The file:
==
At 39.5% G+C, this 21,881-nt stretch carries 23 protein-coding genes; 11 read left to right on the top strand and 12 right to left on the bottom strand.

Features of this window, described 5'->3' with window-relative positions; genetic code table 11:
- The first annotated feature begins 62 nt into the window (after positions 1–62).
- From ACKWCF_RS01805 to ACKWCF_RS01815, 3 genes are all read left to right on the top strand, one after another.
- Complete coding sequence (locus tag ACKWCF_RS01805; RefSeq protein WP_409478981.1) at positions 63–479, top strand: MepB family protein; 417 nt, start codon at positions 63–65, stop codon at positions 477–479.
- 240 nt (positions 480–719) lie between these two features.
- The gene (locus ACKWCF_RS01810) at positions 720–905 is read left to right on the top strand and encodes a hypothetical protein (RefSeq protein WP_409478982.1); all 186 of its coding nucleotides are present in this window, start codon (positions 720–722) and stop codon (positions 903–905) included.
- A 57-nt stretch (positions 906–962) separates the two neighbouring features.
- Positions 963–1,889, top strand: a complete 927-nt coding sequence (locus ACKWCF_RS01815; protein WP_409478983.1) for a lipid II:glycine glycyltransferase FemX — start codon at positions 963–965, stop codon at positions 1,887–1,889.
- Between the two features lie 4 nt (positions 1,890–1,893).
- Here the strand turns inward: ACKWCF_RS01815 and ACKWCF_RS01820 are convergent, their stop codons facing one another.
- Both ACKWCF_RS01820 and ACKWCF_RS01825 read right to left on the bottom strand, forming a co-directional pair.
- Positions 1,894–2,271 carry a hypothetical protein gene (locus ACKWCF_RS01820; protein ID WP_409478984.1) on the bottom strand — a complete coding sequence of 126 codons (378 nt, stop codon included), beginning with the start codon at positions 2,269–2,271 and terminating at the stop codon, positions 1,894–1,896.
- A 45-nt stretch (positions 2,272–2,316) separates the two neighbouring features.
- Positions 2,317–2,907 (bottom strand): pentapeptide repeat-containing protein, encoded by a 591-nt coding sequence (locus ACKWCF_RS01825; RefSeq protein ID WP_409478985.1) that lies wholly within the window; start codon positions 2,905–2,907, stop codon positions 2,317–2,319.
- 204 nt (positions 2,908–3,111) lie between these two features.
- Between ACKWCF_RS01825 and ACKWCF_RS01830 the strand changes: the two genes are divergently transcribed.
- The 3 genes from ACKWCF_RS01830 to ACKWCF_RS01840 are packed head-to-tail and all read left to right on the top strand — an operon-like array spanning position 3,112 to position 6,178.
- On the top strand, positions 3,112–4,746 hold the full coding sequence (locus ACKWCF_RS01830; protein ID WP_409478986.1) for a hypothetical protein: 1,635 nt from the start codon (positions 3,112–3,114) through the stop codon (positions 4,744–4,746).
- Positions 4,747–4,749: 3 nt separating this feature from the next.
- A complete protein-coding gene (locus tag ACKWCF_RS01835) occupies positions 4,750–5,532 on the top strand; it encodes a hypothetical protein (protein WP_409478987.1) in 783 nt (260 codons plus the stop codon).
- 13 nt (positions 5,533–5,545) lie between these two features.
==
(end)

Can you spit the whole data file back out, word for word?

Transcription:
At 39.5% G+C, this 21,881-nt stretch carries 23 protein-coding genes; 11 read left to right on the top strand and 12 right to left on the bottom strand.

Features of this window, described 5'->3' with window-relative positions; genetic code table 11:
- The first annotated feature begins 62 nt into the window (after positions 1–62).
- From ACKWCF_RS01805 to ACKWCF_RS01815, 3 genes are all read left to right on the top strand, one after another.
- Complete coding sequence (locus tag ACKWCF_RS01805; RefSeq protein WP_409478981.1) at positions 63–479, top strand: MepB family protein; 417 nt, start codon at positions 63–65, stop codon at positions 477–479.
- 240 nt (positions 480–719) lie between these two features.
- The gene (locus ACKWCF_RS01810) at positions 720–905 is read left to right on the top strand and encodes a hypothetical protein (RefSeq protein WP_409478982.1); all 186 of its coding nucleotides are present in this window, start codon (positions 720–722) and stop codon (positions 903–905) included.
- A 57-nt stretch (positions 906–962) separates the two neighbouring features.
- Positions 963–1,889, top strand: a complete 927-nt coding sequence (locus ACKWCF_RS01815; protein WP_409478983.1) for a lipid II:glycine glycyltransferase FemX — start codon at positions 963–965, stop codon at positions 1,887–1,889.
- Between the two features lie 4 nt (positions 1,890–1,893).
- Here the strand turns inward: ACKWCF_RS01815 and ACKWCF_RS01820 are convergent, their stop codons facing one another.
- Both ACKWCF_RS01820 and ACKWCF_RS01825 read right to left on the bottom strand, forming a co-directional pair.
- Positions 1,894–2,271 carry a hypothetical protein gene (locus ACKWCF_RS01820; protein ID WP_409478984.1) on the bottom strand — a complete coding sequence of 126 codons (378 nt, stop codon included), beginning with the start codon at positions 2,269–2,271 and terminating at the stop codon, positions 1,894–1,896.
- A 45-nt stretch (positions 2,272–2,316) separates the two neighbouring features.
- Positions 2,317–2,907 (bottom strand): pentapeptide repeat-containing protein, encoded by a 591-nt coding sequence (locus ACKWCF_RS01825; RefSeq protein ID WP_409478985.1) that lies wholly within the window; start codon positions 2,905–2,907, stop codon positions 2,317–2,319.
- 204 nt (positions 2,908–3,111) lie between these two features.
- Between ACKWCF_RS01825 and ACKWCF_RS01830 the strand changes: the two genes are divergently transcribed.
- The 3 genes from ACKWCF_RS01830 to ACKWCF_RS01840 are packed head-to-tail and all read left to right on the top strand — an operon-like array spanning position 3,112 to position 6,178.
- On the top strand, positions 3,112–4,746 hold the full coding sequence (locus ACKWCF_RS01830; protein ID WP_409478986.1) for a hypothetical protein: 1,635 nt from the start codon (positions 3,112–3,114) through the stop codon (positions 4,744–4,746).
- Positions 4,747–4,749: 3 nt separating this feature from the next.
- A complete protein-coding gene (locus tag ACKWCF_RS01835) occupies positions 4,750–5,532 on the top strand; it encodes a hypothetical protein (protein WP_409478987.1) in 783 nt (260 codons plus the stop codon).
- 13 nt (positions 5,533–5,545) lie between these two features.